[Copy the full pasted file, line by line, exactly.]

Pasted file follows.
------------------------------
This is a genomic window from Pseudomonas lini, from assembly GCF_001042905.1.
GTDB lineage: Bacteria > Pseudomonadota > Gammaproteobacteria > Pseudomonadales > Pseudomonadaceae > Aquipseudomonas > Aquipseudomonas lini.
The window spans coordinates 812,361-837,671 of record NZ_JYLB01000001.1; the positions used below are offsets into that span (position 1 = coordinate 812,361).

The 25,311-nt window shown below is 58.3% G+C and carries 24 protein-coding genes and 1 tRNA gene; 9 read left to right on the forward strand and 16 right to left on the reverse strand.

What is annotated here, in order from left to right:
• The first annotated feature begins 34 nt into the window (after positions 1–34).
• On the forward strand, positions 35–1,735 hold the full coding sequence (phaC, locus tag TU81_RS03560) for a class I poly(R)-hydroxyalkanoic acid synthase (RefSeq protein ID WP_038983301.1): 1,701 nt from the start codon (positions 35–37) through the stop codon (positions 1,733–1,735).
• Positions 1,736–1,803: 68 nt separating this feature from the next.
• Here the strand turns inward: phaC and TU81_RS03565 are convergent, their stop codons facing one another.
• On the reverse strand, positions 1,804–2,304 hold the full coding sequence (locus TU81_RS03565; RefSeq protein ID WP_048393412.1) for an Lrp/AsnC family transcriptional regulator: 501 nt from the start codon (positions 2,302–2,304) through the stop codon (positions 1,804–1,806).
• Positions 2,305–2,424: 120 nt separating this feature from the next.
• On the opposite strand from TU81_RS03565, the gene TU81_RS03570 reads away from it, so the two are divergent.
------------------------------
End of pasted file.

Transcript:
This is a genomic window from Pseudomonas lini, from assembly GCF_001042905.1.
GTDB lineage: Bacteria > Pseudomonadota > Gammaproteobacteria > Pseudomonadales > Pseudomonadaceae > Aquipseudomonas > Aquipseudomonas lini.
The window spans coordinates 812,361-837,671 of record NZ_JYLB01000001.1; the positions used below are offsets into that span (position 1 = coordinate 812,361).

The 25,311-nt window shown below is 58.3% G+C and carries 24 protein-coding genes and 1 tRNA gene; 9 read left to right on the forward strand and 16 right to left on the reverse strand.

What is annotated here, in order from left to right:
• The first annotated feature begins 34 nt into the window (after positions 1–34).
• On the forward strand, positions 35–1,735 hold the full coding sequence (phaC, locus tag TU81_RS03560) for a class I poly(R)-hydroxyalkanoic acid synthase (RefSeq protein ID WP_038983301.1): 1,701 nt from the start codon (positions 35–37) through the stop codon (positions 1,733–1,735).
• Positions 1,736–1,803: 68 nt separating this feature from the next.
• Here the strand turns inward: phaC and TU81_RS03565 are convergent, their stop codons facing one another.
• On the reverse strand, positions 1,804–2,304 hold the full coding sequence (locus TU81_RS03565; RefSeq protein ID WP_048393412.1) for an Lrp/AsnC family transcriptional regulator: 501 nt from the start codon (positions 2,302–2,304) through the stop codon (positions 1,804–1,806).
• Positions 2,305–2,424: 120 nt separating this feature from the next.
• On the opposite strand from TU81_RS03565, the gene TU81_RS03570 reads away from it, so the two are divergent.